A Christmas Story: (Peter Billingsley, Darren McGavin) All Ralphie wants for Christmas is a Red Ryder BB gun, but everyone is afraid he’ll shoot his eye out. A very funny reminiscence of Christmas in a simpler time, and McGavin is great as the oddball dad.
Elf: (Will Ferrell, Zooey Deschanel, James Caan) Buddy, a human raised by Santa’s elves, visits New York to find his birth family and get his father off the Naughty List. A little Ferrell goes a long way for some, but this story is quite charming – it may grow on you.
National Lampoon’s Christmas Vacation: (Chevy Chase, Beverly D’Angelo, Randy Quaid) Ah, the Griswolds. Dad Clark, poster-child for bad luck, can survive everything the holiday throws at him, as long as he gets his Christmas bonus. Some coarse language and mature situations, but classic-80s comedy from Chase in his prime.
FOR COUPLES, AFTER THE KIDS ARE IN BED
Even if the two of you are just up late assembling toys, these romances make good background viewing with your sweetheart:
Love Actually: (Emma Thompson, Hugh Grant, Bill Nighy, many others) One of those giant-cast-multi-story deals, with an assortment of A-List British stars and a nice balance of humour and drama. Something for everyone is here – I like Nighy’s aging rock star best.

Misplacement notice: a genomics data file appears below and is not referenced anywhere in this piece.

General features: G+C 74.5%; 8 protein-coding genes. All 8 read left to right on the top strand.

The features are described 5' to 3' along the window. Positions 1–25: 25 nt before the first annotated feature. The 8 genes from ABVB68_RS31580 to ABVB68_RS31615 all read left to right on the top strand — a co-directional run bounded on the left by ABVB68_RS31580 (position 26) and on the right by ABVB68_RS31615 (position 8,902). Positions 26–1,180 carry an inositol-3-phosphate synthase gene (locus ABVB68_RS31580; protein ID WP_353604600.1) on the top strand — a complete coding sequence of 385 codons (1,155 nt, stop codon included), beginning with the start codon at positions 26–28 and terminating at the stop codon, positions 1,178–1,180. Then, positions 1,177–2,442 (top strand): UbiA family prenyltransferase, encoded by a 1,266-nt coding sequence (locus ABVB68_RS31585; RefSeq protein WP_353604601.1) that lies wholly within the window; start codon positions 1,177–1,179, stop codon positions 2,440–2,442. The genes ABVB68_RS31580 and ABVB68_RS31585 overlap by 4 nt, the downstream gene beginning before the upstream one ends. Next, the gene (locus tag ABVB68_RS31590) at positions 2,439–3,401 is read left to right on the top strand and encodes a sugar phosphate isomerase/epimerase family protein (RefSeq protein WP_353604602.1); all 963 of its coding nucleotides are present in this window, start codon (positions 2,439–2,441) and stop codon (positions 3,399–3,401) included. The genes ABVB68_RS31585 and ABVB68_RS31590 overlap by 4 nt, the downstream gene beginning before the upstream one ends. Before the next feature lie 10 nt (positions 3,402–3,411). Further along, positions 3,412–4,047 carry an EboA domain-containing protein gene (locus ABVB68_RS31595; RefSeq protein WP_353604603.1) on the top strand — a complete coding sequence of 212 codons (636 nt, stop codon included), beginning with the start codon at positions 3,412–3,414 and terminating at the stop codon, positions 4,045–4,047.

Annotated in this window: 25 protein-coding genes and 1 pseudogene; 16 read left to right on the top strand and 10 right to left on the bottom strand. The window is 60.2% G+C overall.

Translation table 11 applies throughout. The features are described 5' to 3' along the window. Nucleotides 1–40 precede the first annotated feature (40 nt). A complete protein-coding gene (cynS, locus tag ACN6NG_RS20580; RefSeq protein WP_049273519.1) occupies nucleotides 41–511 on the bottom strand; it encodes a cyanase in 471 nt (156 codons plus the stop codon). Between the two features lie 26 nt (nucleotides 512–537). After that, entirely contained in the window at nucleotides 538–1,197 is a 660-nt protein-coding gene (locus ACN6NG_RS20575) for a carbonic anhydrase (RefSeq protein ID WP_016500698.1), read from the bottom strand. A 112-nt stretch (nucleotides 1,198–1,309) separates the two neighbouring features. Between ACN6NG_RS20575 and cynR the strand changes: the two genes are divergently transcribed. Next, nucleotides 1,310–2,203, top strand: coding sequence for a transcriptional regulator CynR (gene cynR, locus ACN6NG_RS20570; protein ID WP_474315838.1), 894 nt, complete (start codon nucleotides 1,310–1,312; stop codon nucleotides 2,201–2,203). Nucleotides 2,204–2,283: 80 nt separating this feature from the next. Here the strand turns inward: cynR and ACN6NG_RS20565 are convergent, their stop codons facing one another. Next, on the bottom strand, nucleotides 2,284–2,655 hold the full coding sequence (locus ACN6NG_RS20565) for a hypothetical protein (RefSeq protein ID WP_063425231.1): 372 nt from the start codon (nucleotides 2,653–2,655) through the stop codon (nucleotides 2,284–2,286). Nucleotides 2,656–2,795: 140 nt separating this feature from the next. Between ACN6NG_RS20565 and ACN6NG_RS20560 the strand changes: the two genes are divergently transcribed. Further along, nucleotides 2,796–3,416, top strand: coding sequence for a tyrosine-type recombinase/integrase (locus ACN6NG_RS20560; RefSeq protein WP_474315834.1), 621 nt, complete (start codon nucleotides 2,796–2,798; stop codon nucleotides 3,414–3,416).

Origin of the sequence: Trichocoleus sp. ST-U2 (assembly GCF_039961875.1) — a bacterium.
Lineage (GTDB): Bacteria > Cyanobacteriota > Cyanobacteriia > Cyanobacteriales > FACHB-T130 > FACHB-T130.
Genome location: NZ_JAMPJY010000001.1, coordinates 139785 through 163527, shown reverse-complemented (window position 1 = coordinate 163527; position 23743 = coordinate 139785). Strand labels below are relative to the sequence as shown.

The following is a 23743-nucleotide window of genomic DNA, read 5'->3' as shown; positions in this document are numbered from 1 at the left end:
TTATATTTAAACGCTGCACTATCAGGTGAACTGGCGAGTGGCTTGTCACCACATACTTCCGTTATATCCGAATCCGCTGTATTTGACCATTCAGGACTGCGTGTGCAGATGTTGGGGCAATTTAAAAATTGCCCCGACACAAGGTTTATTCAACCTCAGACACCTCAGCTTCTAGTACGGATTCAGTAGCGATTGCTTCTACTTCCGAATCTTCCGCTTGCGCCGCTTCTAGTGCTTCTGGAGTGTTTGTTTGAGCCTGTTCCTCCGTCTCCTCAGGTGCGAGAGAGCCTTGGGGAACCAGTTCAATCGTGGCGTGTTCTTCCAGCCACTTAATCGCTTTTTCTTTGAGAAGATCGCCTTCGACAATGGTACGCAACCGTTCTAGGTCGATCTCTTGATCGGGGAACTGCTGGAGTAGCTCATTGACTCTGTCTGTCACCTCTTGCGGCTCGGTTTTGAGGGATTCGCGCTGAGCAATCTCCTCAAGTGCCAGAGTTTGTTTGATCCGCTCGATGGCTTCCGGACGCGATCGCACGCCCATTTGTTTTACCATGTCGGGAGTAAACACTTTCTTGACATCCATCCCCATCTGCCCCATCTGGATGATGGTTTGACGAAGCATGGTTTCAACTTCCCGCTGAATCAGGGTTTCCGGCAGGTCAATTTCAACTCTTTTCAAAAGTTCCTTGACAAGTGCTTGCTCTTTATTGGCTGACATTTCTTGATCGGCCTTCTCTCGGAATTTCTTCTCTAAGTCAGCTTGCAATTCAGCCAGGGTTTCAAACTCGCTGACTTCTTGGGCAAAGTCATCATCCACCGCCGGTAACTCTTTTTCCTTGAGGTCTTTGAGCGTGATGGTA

The Shop Around the Corner: (Margaret Sullavan, James Stewart) You may have seen You’ve Got Mail, but the original version is far better. Sullavan and Stewart have brilliant chemistry as gift shop employees who can’t stand each other, yet don’t realize they are anonymous pen pals falling in love through the post.
See Also: The Bishop’s Wife (Cary Grant!), or if you must, The Preacher’s Wife (Denzel Washington!).
EXTRA STOCKING STUFFER – No kids? Hate the season? Try a Non-Christmas Christmas Movie!
A surprising number of movies take place at Christmas, though the holiday is often little more than a backdrop. Not much that’s heartwarming here, but with all the holiday pressure, sometimes you just want some counterculture programming. (Warning: These are only suitable for older teens and adults.):
Die Hard: (Bruce Willis, Alan Rickman) The modern template for countless lone-hero-versus-terrorists action classics. Sly cop John McClane visits his estranged wife’s office Christmas party, just as a bunch of bad guys (led by the awesome Rickman) crash the proceedings. (See also: Die Hard 2, Lethal Weapon)
Gremlins: (Zach Galligan, Phoebe Cates) Beware odd curio shops when last-minute Christmas shopping! A young man receives a very strange creature as a gift, then breaks all the rules of its care and feeding, resulting in an infestation of nasty, lizard-like imps. Spooky, gruesome fun.
The Ref: (Denis Leary, Judy Davis, Kevin Spacey) Think your family get-togethers are dysfunctional? Check out this family, taken hostage by a burglar when a Christmas-time home robbery goes wrong. As the squabbling gets worse, it’s the burglar who feels like a hostage.
Christmas being such a popular season, this list only scratches the surface. Share your favourites in the comments. And Merry Christmas to you and yours!